South Carolina applicants could still be required to submit a DEI statement as part of the admissions process.Iowa: Senate File 2435, Introduced on April 18, 2024 

Iowa’s anti-DEI effort appears as an amendment to an education appropriations bill. It similarly bans DEI offices and officers, the use of DEI statements, and the granting of preferential treatment to those who provide a diversity statement. The bill includes carve-outs for academic course instruction, academic research, student organizations, and guest speakers.

Each institution must submit an annual report certifying compliance to the legislature and the governor.

Kentucky: House Bill 9, Introduced January 19, 2024

Kentucky’s bill bans colleges from giving preferential treatment in hiring and admissions, notably adding religion to the list of characteristics by which individuals must not be judged. Segregated housing is prohibited—with two reasonable exceptions based on sex and disability. Spending resources on DEI offices and employees is prohibited, as is requiring DEI training or DEI statements as part of the hiring and admissions processes.

Several provisions set Kentucky’s bill apart from those of other states. The bill mandates, for example, that institutions amend their policies on nondiscrimination with the addition of an ideological-neutrality clause that “promotes intellectual diversity.” These policies must be published in student and faculty handbooks and posted publicly online.

Secondly, the bill requires institutions in Kentucky to conduct an annual intellectual-freedom and viewpoint-diversity assessment. The responses must be included in an annual report submitted to the Kentucky Council on Postsecondary Education, and each institution’s report on intellectual freedom and viewpoint diversity must be prominently displayed on a public website.

Lastly, Kentucky’s bill includes a bold provision. The bill does not allow a course “dedicated to the promotion or justification of discriminatory concepts or diversity, equity, and inclusion initiatives” to count for credit toward graduation or a certificate.

The bill states that its prohibitions do not apply to the academic freedom of faculty, students, student organizations, academic course content, guest speakers, and individuals’ First Amendment rights.

Utah requires employees to be trained in the difference between “personal advocacy” and institutional business.Utah: House Bill 261, Signed into Law and Takes Effect July 1, 2024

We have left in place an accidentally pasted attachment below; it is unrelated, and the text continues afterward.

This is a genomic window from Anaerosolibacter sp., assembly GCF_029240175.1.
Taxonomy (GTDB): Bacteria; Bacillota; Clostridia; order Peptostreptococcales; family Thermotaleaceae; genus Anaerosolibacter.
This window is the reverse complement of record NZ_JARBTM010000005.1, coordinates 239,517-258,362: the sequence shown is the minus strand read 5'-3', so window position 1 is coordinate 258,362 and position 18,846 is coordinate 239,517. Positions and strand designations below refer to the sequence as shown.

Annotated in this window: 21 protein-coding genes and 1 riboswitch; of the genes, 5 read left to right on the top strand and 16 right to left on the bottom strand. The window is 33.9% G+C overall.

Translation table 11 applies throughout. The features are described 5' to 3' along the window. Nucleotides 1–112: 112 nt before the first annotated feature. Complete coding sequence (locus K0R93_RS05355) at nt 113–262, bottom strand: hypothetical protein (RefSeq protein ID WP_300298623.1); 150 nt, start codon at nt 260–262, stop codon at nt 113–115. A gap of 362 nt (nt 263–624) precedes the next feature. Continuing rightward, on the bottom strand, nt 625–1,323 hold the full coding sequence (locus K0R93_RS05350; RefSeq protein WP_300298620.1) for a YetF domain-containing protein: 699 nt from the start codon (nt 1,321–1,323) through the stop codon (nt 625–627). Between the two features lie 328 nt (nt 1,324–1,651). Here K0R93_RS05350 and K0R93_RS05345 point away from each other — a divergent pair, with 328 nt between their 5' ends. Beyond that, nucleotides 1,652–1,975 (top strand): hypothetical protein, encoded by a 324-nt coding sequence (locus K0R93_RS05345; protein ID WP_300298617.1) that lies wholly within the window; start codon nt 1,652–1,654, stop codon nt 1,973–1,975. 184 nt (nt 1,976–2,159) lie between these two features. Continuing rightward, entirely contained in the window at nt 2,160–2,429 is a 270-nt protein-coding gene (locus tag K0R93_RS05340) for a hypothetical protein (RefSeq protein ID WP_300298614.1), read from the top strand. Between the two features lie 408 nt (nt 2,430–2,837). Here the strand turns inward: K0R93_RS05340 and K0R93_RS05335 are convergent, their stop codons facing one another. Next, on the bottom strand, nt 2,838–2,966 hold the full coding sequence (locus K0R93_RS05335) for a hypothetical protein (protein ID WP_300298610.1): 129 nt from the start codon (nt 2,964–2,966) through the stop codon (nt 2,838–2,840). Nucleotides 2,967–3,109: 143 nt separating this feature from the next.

Utah’s law resembles other DEI bills for its round prohibition of the use of diversity statements (referred to as “prohibited submissions”) and university engagement in “prohibited discriminatory practices.” It furthermore prohibits spending on DEI offices, personnel, training, and programming.

Utah’s bill stands out, however, because of the additional items it requires institutions to do. Institutions, for example, shall “publish the titles and syllabi of all mandatory courses, seminars, classes, workshops, and training sessions on the institution’s website in an online database readily searchable by the public.” An additional requirement is that employees be trained in the differences between “personal political advocacy [and] an institution’s business and employment activities.” Provisions that promote viewpoint diversity, free speech, and civic education are included in the bill. Institutions must also conduct a campus-climate survey that evaluates students’, faculty’s, and staff members’ experiences and perceptions of free speech and academic freedom on campus.

Of special note is the fact that the law strictly requires institutions to maintain a posture of institutional neutrality. They may not “take, express, or assert a position or opinion on controversial subjects” such as anti-racism, critical race theory, implicit bias, and racial privilege.

As in other bills, the university board and state auditor must conduct compliance reviews and report the results to the legislature, which may withhold funds if violations are not cured. In terms of accountability, one notable difference is that the Utah law makes no provision for students, faculty, or staff to take civil action for an institutional violation. Instead, individuals may merely “submit a complaint for noncompliance” to the board.

Perhaps the bill’s most notable weakness is that it does not include carve-outs for student organizations and short-term speaker engagements. Even if such exceptions are not technically needed, it is best to be as precise as possible about what falls under the prohibitions. The bill does, however, clearly protect academic research and classroom teaching.

Perhaps no one individual bill presents a silver bullet for solving the DEI issue, but lawmakers should imitate the strongest provisions offered by this collection of legislative attempts: 1) the elimination of all DEI administrative offices, discriminatory practices, DEI statements, and DEI training, with clear carve-outs for the academic freedom and First Amendment rights of faculty, students, and guest speakers; 2) special provisions upholding viewpoint diversity and institutional neutrality; 3) additional transparency measures such as the posting of mandatory-course syllabi online; 4) the conducting of regular student and faculty surveys on the state of free speech on campus; and 5) rigorous oversight and accountability measures, including but not limited to annual compliance reports, regular compliance audits, and concrete consequences for violations.

Shannon Watkins is the research associate at the James G. Martin Center for Academic Renewal.